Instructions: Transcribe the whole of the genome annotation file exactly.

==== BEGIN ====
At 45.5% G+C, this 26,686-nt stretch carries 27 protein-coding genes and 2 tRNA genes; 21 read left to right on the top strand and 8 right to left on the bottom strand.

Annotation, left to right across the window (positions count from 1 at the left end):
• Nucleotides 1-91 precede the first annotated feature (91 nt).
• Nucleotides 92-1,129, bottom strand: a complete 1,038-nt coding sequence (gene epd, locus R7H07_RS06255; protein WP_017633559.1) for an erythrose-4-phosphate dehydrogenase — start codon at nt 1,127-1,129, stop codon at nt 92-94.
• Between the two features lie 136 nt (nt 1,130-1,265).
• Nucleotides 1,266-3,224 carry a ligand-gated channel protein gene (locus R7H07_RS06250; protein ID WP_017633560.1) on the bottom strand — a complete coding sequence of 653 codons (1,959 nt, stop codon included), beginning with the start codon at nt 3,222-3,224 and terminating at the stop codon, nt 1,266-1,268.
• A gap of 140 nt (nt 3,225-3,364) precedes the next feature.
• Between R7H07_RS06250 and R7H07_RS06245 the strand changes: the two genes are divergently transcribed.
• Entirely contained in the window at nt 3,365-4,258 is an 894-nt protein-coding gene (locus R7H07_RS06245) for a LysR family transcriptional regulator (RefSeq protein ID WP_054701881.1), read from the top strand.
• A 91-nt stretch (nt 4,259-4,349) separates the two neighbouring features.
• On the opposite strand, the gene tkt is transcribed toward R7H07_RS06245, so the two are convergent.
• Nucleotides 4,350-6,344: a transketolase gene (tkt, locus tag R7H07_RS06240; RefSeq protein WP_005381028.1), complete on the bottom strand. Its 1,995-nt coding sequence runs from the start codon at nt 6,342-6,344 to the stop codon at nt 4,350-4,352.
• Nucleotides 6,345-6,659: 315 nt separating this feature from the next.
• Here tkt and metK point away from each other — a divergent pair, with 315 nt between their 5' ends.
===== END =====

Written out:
At 45.5% G+C, this 26,686-nt stretch carries 27 protein-coding genes and 2 tRNA genes; 21 read left to right on the top strand and 8 right to left on the bottom strand.

Annotation, left to right across the window (positions count from 1 at the left end):
• Nucleotides 1-91 precede the first annotated feature (91 nt).
• Nucleotides 92-1,129, bottom strand: a complete 1,038-nt coding sequence (gene epd, locus R7H07_RS06255; protein WP_017633559.1) for an erythrose-4-phosphate dehydrogenase — start codon at nt 1,127-1,129, stop codon at nt 92-94.
• Between the two features lie 136 nt (nt 1,130-1,265).
• Nucleotides 1,266-3,224 carry a ligand-gated channel protein gene (locus R7H07_RS06250; protein ID WP_017633560.1) on the bottom strand — a complete coding sequence of 653 codons (1,959 nt, stop codon included), beginning with the start codon at nt 3,222-3,224 and terminating at the stop codon, nt 1,266-1,268.
• A gap of 140 nt (nt 3,225-3,364) precedes the next feature.
• Between R7H07_RS06250 and R7H07_RS06245 the strand changes: the two genes are divergently transcribed.
• Entirely contained in the window at nt 3,365-4,258 is an 894-nt protein-coding gene (locus R7H07_RS06245) for a LysR family transcriptional regulator (RefSeq protein ID WP_054701881.1), read from the top strand.
• A 91-nt stretch (nt 4,259-4,349) separates the two neighbouring features.
• On the opposite strand, the gene tkt is transcribed toward R7H07_RS06245, so the two are convergent.
• Nucleotides 4,350-6,344: a transketolase gene (tkt, locus tag R7H07_RS06240; RefSeq protein WP_005381028.1), complete on the bottom strand. Its 1,995-nt coding sequence runs from the start codon at nt 6,342-6,344 to the stop codon at nt 4,350-4,352.
• Nucleotides 6,345-6,659: 315 nt separating this feature from the next.
• Here tkt and metK point away from each other — a divergent pair, with 315 nt between their 5' ends.